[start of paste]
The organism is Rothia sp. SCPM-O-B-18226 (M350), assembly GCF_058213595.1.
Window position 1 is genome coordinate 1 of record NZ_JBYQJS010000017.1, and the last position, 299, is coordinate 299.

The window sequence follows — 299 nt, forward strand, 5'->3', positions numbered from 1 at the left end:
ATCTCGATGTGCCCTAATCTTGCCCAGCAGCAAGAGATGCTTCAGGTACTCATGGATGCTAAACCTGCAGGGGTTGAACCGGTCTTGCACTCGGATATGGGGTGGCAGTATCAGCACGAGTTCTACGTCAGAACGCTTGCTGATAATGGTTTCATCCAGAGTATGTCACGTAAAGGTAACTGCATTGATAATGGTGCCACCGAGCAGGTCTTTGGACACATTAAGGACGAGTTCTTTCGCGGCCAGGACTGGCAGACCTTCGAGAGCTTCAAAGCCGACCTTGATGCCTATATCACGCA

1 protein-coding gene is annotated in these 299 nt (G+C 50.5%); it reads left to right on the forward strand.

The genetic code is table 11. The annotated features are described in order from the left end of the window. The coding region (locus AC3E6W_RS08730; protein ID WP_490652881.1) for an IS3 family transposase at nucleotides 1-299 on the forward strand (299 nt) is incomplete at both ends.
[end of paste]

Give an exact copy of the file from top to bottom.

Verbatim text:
The organism is Rothia sp. SCPM-O-B-18226 (M350), assembly GCF_058213595.1.
Window position 1 is genome coordinate 1 of record NZ_JBYQJS010000017.1, and the last position, 299, is coordinate 299.

The window sequence follows — 299 nt, forward strand, 5'->3', positions numbered from 1 at the left end:
ATCTCGATGTGCCCTAATCTTGCCCAGCAGCAAGAGATGCTTCAGGTACTCATGGATGCTAAACCTGCAGGGGTTGAACCGGTCTTGCACTCGGATATGGGGTGGCAGTATCAGCACGAGTTCTACGTCAGAACGCTTGCTGATAATGGTTTCATCCAGAGTATGTCACGTAAAGGTAACTGCATTGATAATGGTGCCACCGAGCAGGTCTTTGGACACATTAAGGACGAGTTCTTTCGCGGCCAGGACTGGCAGACCTTCGAGAGCTTCAAAGCCGACCTTGATGCCTATATCACGCA

1 protein-coding gene is annotated in these 299 nt (G+C 50.5%); it reads left to right on the forward strand.

The genetic code is table 11. The annotated features are described in order from the left end of the window. The coding region (locus AC3E6W_RS08730; protein ID WP_490652881.1) for an IS3 family transposase at nucleotides 1-299 on the forward strand (299 nt) is incomplete at both ends.